Ms. Rehrmann's largely successful two terms as Harford executive bore some likeness to her run for the Democratic nomination for governor: She came out swinging, had dramatic moments and won praise from high places, then fizzled at the end.

When she took office in 1990, a landfill was leaking poison, the water and sewer systems couldn't accommodate all the homes being built, classrooms couldn't accommodate the children living those homes.

Her predecessors prided themselves on frugal government. But Ms. Rehrmann grasped that what succeeded for Harford as a largely rural place, bolstered by jobs at Aberdeen Proving Ground, would not suffice for an increasingly suburban locale whose new residents were more dependent on the region for employment.

She introduced a "fast-track" permit process to attract business and landed some major ones, such as Frito-Lay and Clorox. She built the Higher Education Applied Technology Center for high-tech training as well as a handful of schools to bolster a system that the state superintendent praised as a model of efficiency.

She tried to keep ahead of the sprawl and updated the zoning map with an eye on containing it.

But complaints about crowded schools and roads and the need for open space rang loudly during the '98 election -- areas for her successor to address. Perhaps preoccupied with the gubernatorial run, she lost focus her final year, getting bogged down in squabbles over plans to build a senior-youth center in Bel Air and a "Ripken Stadium" to host minor-league baseball in Aberdeen.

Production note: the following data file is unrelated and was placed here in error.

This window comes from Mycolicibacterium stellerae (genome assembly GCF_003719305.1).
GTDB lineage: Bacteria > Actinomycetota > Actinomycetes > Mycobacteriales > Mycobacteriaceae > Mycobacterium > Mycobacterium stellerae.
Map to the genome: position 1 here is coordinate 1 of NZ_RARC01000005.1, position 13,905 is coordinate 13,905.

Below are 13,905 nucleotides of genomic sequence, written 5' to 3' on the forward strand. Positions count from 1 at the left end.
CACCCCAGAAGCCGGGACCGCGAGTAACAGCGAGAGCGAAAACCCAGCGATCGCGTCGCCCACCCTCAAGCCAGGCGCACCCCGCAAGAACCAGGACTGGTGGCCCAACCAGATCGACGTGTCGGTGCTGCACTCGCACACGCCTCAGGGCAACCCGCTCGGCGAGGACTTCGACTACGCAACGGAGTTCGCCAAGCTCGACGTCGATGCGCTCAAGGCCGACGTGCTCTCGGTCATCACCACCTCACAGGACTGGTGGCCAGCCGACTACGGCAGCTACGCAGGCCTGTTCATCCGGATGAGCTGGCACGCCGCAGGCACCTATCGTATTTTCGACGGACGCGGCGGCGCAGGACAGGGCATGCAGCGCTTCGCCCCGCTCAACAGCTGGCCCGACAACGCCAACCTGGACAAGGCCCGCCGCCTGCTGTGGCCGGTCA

That was uncharacteristic for Ms. Rehrmann, who had an impressive grasp of details but didn't typically let them get in the way of good ideas. Harford was fortunate it had her at the helm of a new era.

Howard: Charles Ecker

Mr. Ecker leaves office after eight years with comparisons to another folksy fiscal conservative, Ronald Reagan. Like the president who left office with the nation's debt at an all-time high, Mr. Ecker leaves the county with Maryland's highest per-capita debt.

Howard's bonded indebtedness exceeds $400 million. Bond-rating firms continue to give Howard their highest grades. The county's affluent population can afford higher taxes if necessary to cover the debt service, but that trend can't continue indefinitely.